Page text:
Dip in activity blamed mainly on sharp drop in manufacturing output and slightly weaker services sectors.

The New Zealand Institute of Economic Research's quarterly survey of business opinion is pointing to a slowdown in the economy's recovery over the second half of 2012.

The headline measure of business confidence - how firms see the general business situation over the next six months - eased to a net 5 per cent expecting it to get worse from a net 1 per cent negative in the June quarter, when adjusted for seasonal effects.

Most of the survey's indicators of activity over the past three months deteriorated - "slowed", "softened" and "subdued" are the words the institute's principal economist, Shamubeel Eaqub, reached for most often in summarising the findings.

Overall, he said, the survey is pointing to an annual growth rate of about 1.5 per cent over the second half of the year, a loss of momentum from the 2.6 per cent pace recorded in the year ended June.


A net 7 per cent of firms reported weaker domestic trading activity over the past three months, which is down on the previous two quarters (which were flat), lower than they expected three months ago (a pick-up of 8 per cent) and lower than the long-term average (an 11 per cent improvement).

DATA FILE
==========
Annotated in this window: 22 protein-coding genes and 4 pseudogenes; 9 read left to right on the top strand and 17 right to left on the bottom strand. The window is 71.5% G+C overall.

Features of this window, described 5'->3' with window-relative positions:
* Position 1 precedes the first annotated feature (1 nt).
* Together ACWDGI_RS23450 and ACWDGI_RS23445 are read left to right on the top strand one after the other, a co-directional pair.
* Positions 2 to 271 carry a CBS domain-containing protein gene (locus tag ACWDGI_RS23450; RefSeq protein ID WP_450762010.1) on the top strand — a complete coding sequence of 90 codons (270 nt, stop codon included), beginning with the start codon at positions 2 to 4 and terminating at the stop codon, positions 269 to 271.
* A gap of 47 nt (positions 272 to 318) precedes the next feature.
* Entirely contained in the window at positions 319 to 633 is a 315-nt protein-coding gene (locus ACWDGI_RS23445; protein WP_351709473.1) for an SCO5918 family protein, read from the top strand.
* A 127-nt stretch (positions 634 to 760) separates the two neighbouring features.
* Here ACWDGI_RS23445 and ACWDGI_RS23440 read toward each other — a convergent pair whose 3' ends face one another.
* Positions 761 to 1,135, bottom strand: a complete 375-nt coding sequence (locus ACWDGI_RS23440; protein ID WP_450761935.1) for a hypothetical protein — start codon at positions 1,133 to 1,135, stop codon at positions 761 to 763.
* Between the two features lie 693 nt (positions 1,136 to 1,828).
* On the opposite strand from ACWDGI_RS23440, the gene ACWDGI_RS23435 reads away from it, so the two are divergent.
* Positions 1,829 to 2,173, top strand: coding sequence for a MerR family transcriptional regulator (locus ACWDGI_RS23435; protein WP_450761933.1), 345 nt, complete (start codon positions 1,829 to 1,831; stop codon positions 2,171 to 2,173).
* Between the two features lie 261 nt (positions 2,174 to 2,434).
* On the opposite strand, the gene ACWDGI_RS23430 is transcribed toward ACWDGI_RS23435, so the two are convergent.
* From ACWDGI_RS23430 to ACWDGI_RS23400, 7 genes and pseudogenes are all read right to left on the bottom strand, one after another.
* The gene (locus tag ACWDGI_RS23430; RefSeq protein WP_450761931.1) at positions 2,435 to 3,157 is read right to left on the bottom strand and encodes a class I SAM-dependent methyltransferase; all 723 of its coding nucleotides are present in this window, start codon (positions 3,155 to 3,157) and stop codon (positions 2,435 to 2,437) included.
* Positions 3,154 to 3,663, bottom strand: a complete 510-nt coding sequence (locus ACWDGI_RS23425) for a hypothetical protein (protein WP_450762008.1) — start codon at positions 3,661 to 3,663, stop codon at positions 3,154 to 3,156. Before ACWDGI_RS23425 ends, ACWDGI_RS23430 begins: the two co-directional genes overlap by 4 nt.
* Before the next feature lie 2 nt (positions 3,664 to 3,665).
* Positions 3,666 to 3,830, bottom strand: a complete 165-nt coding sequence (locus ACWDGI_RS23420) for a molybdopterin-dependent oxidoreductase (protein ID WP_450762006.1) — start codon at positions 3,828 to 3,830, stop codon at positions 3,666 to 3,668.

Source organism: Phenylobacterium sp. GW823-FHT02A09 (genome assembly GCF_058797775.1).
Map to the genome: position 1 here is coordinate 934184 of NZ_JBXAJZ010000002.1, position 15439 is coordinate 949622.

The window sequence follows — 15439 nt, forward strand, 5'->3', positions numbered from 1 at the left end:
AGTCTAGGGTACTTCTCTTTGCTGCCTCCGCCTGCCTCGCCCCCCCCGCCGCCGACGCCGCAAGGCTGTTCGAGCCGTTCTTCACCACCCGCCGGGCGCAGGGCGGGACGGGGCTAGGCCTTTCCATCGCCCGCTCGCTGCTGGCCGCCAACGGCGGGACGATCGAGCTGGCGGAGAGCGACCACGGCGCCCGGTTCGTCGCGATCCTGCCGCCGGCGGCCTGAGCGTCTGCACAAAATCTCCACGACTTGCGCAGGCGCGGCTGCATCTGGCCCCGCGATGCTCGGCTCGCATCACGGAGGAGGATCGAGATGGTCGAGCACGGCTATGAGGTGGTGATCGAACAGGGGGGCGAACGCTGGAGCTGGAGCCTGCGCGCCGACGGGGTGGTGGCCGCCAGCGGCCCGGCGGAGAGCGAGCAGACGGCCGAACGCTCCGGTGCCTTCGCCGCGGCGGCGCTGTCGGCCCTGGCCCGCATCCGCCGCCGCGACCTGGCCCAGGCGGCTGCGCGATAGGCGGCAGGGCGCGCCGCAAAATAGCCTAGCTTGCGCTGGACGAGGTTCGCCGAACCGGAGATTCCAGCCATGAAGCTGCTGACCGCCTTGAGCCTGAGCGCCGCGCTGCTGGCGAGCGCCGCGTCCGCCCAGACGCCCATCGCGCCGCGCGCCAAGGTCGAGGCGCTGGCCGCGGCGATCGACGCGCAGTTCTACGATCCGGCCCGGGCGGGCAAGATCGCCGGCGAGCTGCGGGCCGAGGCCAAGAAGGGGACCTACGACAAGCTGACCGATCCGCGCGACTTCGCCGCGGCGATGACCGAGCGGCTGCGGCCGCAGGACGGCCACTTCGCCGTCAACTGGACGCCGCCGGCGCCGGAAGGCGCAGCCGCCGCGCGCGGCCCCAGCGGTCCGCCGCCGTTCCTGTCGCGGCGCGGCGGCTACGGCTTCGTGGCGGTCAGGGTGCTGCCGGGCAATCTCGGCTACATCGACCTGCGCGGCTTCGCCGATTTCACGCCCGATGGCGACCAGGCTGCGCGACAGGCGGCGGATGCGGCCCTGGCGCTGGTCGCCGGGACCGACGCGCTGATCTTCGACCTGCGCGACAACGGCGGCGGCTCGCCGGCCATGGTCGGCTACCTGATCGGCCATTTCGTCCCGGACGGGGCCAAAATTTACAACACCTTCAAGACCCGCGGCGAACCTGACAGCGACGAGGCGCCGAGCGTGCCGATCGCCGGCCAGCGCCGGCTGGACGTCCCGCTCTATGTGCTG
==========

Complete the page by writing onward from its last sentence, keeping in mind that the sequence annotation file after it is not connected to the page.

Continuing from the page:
The dip in activity was mainly because of a sharp drop in manufacturing output and slightly weaker activity in the services sectors, Eaqub said.

Regionally the picture was mixed, with Auckland holding up but Canterbury falling sharply.

A net 26 per cent of manufacturers reported a drop in output, and while a net 4 per cent reported higher exports, that was down on the three preceding quarters, down on expectations three months ago and down on the long-term trend.

A net 4 per cent of manufacturers reported lower selling prices - that gauge has been in negative territory for the past year.

The survey's labour market indicators softened.

A net 9 per cent of firms reported a drop in the number of staff they employ - a two-year low - and the survey reversed the June survey's increase in the proportion of firms saying it was getting harder to find skilled labour.

That suggested wage inflation would not pick up much further, Eaqub said.

ANZ economist Mark Smith said a concerted recovery in the momentum of growth would require a more upbeat consumer.

That in turn would depend heavily on the labour market but the survey suggested its recovery would be sluggish.

Firms' pricing intentions remained "contained", Smith said, but the survey's measure of spare capacity tightened, especially among manufacturers, and investment intentions for plant and machinery were in negative territory.

So while the starting point for inflation was benign, supply-side tensions would eventually push core inflation above 2 per cent, he said.

Bank of New Zealand economist Craig Ebert described the survey as "overall, another reasonable one."

"It's slow, but it's still going," Ebert said. "Fundamentally, the economy is dealing with its various headwinds relatively well," he said.

"We forecast this to continue, but with the moderate GDP growth we envisage starting to exert upside pressure on inflation and interest rates through next year."